[Openmcl-devel] Error Rebuilding CCL

Ron Garret ron at awun.net
Thu Jul 24 16:52:41 UTC 2008

I suggest modifying the build procedure so that the binaries in SVN  
are not used directly, but are copied (or symlinked) before they are  
used.  In other words, you'd have two files "svn-image" and "live- 
image".  When you bootstrap, you copy svn-image into live-image.  When  
you build, you create a new live-image.  When you want to make a new  
distribution (and only then) you copy live image back onto svn-image.   
Only svn-image is actually checked in.  I believe that would eliminate  
this problem.


On Jul 24, 2008, at 4:13 AM, Chris Van Dusen wrote:

> And that was indeed the case.  Thanks!
> Regarding reverting only those files that are in conflict, short of
> scripting it, I don't know of a way.
> Chris.
> On Jul 24, 2008, at 4:56 AM, Gary Byers wrote:
>> The "couple of days" that Matt mentioned in:
>> <http://clozure.com/pipermail/openmcl-devel/2008-July/008389.html>
>> might have been a little optimistic (e.g., the trunk is still
>> pretty volatile as he merges several months' worth of IA-32 changes
>> into it.)
>> As of Wednesday afternoon, the trunk does build on Darwin/x8664
>> (with recent images; the most recent Darwin/x8664 image was checked
>> in as r10191 and identifies itself as "1.2-r10180M-trunk".)
>> The fact that SVN handles binary files reasonably well is a good
>> thing,
>> but one common case that comes up often involves binary files to  
>> which
>> you've made local modifications (the lisp kernel and heap image
>> usually
>> fall into this category.)  "svn update" downloads newer files and
>> stores
>> them in a parallel directory hierarchy (.svn directories), then
>> compares
>> them to the corresponding files in your working copy.  If your local
>> copy wasn't modified since it was last checked out, it's overwritten
>> with the new copy.  If a text file was modified, svn will try to
>> automatically reconcile the changes in your version with the new
>> version;
>> if it can, you get a working merged version and if it can't, it flags
>> the file as "conflicting" and adds some annotations that indicate
>> which
>> parts of the attempted merge came from which version.
>> If a binary file's in conflict ... well, a binary merge would be an
>> interesting research project.  Since it can't really do any sort
>> of binary merge, svn leaves the locally modified copy alone and
>> notes that a conflict exists.  (Even if you've never changed the
>> source, a lisp heap image that you make yourself may not be bit-for-
>> bit
>> identical to the same version from the server: some internal  
>> pathnames
>> may be different, there may be timestamps somewhere, ...)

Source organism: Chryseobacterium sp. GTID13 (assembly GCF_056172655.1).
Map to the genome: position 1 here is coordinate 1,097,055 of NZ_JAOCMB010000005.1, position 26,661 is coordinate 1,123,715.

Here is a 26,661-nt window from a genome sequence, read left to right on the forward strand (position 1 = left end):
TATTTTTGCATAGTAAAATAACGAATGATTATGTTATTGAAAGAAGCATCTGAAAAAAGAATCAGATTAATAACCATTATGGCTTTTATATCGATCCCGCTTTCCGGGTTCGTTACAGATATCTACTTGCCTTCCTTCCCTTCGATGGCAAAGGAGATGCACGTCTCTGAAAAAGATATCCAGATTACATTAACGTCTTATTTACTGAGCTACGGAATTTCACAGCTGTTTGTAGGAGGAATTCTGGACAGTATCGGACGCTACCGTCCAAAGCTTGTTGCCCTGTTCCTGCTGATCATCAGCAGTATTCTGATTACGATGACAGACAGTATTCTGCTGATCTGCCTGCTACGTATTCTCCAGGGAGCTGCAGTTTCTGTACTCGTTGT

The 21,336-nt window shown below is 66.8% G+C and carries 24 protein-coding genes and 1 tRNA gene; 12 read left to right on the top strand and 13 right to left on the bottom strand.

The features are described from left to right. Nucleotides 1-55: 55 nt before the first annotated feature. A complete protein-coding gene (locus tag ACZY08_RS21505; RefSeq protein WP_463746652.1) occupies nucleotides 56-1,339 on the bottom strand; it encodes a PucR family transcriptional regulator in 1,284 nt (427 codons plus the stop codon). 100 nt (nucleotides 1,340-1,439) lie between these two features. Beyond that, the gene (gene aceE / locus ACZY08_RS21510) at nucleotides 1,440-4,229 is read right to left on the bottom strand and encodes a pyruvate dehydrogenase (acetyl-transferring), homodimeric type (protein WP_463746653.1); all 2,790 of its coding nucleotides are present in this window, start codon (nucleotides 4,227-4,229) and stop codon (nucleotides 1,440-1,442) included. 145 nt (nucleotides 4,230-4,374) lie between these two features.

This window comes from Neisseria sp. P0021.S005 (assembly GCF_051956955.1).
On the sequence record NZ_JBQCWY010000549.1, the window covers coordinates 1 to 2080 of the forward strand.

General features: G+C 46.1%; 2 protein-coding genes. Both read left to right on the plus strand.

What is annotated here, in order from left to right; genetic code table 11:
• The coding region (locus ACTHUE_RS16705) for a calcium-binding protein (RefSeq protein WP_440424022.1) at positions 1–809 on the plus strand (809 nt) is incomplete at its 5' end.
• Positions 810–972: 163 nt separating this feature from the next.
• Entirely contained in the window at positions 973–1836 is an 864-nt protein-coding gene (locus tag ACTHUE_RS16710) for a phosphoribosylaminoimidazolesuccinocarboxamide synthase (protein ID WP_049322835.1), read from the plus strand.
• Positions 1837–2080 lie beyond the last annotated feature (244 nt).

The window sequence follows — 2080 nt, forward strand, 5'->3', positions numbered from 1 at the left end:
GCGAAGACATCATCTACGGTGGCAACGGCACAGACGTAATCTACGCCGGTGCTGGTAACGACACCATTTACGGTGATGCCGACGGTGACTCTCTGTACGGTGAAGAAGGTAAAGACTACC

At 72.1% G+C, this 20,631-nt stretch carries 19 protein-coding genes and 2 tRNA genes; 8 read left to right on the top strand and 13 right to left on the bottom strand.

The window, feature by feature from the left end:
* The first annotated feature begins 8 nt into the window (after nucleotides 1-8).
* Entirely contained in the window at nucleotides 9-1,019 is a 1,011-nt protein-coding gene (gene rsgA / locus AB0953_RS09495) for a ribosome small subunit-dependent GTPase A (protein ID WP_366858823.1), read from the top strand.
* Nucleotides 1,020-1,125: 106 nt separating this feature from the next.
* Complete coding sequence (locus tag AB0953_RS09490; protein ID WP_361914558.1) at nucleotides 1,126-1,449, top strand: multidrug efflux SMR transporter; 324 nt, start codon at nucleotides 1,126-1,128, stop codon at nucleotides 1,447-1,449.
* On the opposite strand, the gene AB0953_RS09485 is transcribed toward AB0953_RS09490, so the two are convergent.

>> You can see those conflicts by doing:
>> shell> cd ccl           # your working copy
>> shell> svn status
>> I'd guess that "svn status" sould show something like
>> C    dx86cl64.image
>> and maybe
>> C    dx86cl64
>> indicating that "svn update" didn't really know how to merge the
>> locally-modifed copy.
>> 'svn update' has already downloaded a copy of everything in the
>> repository (and stored it in a .svn directory), so you can do:
>> shell> svn revert dx86cl64.image
>> which basically says "discard my local modifications to the specified
>> file and replace the working copy with the last version obtained from
>> the server."
>> If there's a convenient way to say "do 'svn revert' on all files
>> that 'svn status' reports as being in conflict", I don't know what
>> it is.
>> Anyway, the symptom is "trying to use an old image to compile new
>> sources", and if you just did an "svn update" and still have
>> an old image, this is a plausible explanation.  Binary files
>> don't change that often, but when they do it's necessary to be
>> aware of the fact that svn can't do much but (conservatively)
>> not update the working copy.
>> On Wed, 23 Jul 2008, Chris Van Dusen wrote:
>>> Hi,
>>> I'm trying to rebuild bleeding edge CCL from the command line
>>> (Leopard, X86_64), and am getting the following:
>>> ? (ccl:rebuild-ccl :full t)
>>> ;Building lisp-kernel ...
>>> ;Kernel built successfully.
>>> ;Compiling "/Users/chrisvandusen/bin/ccl/compiler/nxenv.lisp"...
>>> ;Loading #P"/Users/chrisvandusen/bin/ccl/bin/nxenv.dx64fsl"...
>>> ;Compiling "/Users/chrisvandusen/bin/ccl/compiler/nx.lisp"...
>>> ; Including "/Users/chrisvandusen/bin/ccl/compiler/nx-basic.lisp"...
>>> ; Including "/Users/chrisvandusen/bin/ccl/compiler/lambda-
>>> list.lisp"...
>>> ; Including "/Users/chrisvandusen/bin/ccl/compiler/nx0.lisp"...
>>> ; Including "/Users/chrisvandusen/bin/ccl/compiler/nx1.lisp"...
>>> ;Compiler warnings for "/Users/chrisvandusen/bin/ccl/compiler/
>>> nx0.lisp" :
>>> ;   In MAKE-AFUNC: Undefined function %MAKE-AFUNC
>>> ;Loading #P"/Users/chrisvandusen/bin/ccl/l1-fasls/nx.dx64fsl"...
>>> ;Compiling "/Users/chrisvandusen/bin/ccl/compiler/ 
>>> optimizers.lisp"...
>>>> Error: Undefined function %MAKE-AFUNC called with arguments () .
>>>> While executing: MAKE-AFUNC, in process listener(1).
>>>> Type :GO to continue, :POP to abort, :R for a list of available
>>> restarts.
>>>> If continued: Retry applying %MAKE-AFUNC to NIL.
>>>> Type :? for other options.
>>> 1 >
>>> The warning seems a foreshadowing of the error to come, but that's
>>> just me guessing.  If there's any more info that might be helpful,
>>> let
>>> me know.
>>> Thanks,
>>> Chris.
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